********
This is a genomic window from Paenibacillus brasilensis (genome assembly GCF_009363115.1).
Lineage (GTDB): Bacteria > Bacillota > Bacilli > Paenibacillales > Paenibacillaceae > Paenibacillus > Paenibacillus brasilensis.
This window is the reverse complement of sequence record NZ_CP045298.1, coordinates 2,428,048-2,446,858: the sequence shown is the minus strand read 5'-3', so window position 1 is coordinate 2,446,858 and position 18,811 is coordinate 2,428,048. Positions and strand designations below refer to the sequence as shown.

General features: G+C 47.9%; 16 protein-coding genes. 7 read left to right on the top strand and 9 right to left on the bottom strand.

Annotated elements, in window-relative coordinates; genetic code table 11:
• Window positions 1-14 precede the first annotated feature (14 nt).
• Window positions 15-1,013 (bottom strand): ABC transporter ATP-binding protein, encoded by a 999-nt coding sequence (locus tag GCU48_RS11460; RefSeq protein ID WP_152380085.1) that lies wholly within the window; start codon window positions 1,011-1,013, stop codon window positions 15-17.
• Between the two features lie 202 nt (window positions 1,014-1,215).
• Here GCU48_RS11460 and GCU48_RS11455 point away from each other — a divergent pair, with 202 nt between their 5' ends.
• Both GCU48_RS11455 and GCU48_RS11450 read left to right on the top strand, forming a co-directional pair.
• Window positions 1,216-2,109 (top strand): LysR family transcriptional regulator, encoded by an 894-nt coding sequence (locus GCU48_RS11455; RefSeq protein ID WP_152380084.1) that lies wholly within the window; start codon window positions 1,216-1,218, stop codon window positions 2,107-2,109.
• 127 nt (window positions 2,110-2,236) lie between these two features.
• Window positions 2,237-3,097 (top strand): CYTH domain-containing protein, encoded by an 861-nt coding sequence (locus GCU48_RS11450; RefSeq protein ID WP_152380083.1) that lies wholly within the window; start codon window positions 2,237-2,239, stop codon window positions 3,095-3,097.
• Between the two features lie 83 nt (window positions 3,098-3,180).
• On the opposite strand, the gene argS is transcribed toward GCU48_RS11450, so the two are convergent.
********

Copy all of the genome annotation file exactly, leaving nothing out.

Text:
This is a genomic window from Paenibacillus brasilensis (genome assembly GCF_009363115.1).
Lineage (GTDB): Bacteria > Bacillota > Bacilli > Paenibacillales > Paenibacillaceae > Paenibacillus > Paenibacillus brasilensis.
This window is the reverse complement of sequence record NZ_CP045298.1, coordinates 2,428,048-2,446,858: the sequence shown is the minus strand read 5'-3', so window position 1 is coordinate 2,446,858 and position 18,811 is coordinate 2,428,048. Positions and strand designations below refer to the sequence as shown.

General features: G+C 47.9%; 16 protein-coding genes. 7 read left to right on the top strand and 9 right to left on the bottom strand.

Annotated elements, in window-relative coordinates; genetic code table 11:
• Window positions 1-14 precede the first annotated feature (14 nt).
• Window positions 15-1,013 (bottom strand): ABC transporter ATP-binding protein, encoded by a 999-nt coding sequence (locus tag GCU48_RS11460; RefSeq protein ID WP_152380085.1) that lies wholly within the window; start codon window positions 1,011-1,013, stop codon window positions 15-17.
• Between the two features lie 202 nt (window positions 1,014-1,215).
• Here GCU48_RS11460 and GCU48_RS11455 point away from each other — a divergent pair, with 202 nt between their 5' ends.
• Both GCU48_RS11455 and GCU48_RS11450 read left to right on the top strand, forming a co-directional pair.
• Window positions 1,216-2,109 (top strand): LysR family transcriptional regulator, encoded by an 894-nt coding sequence (locus GCU48_RS11455; RefSeq protein ID WP_152380084.1) that lies wholly within the window; start codon window positions 1,216-1,218, stop codon window positions 2,107-2,109.
• 127 nt (window positions 2,110-2,236) lie between these two features.
• Window positions 2,237-3,097 (top strand): CYTH domain-containing protein, encoded by an 861-nt coding sequence (locus GCU48_RS11450; RefSeq protein ID WP_152380083.1) that lies wholly within the window; start codon window positions 2,237-2,239, stop codon window positions 3,095-3,097.
• Between the two features lie 83 nt (window positions 3,098-3,180).
• On the opposite strand, the gene argS is transcribed toward GCU48_RS11450, so the two are convergent.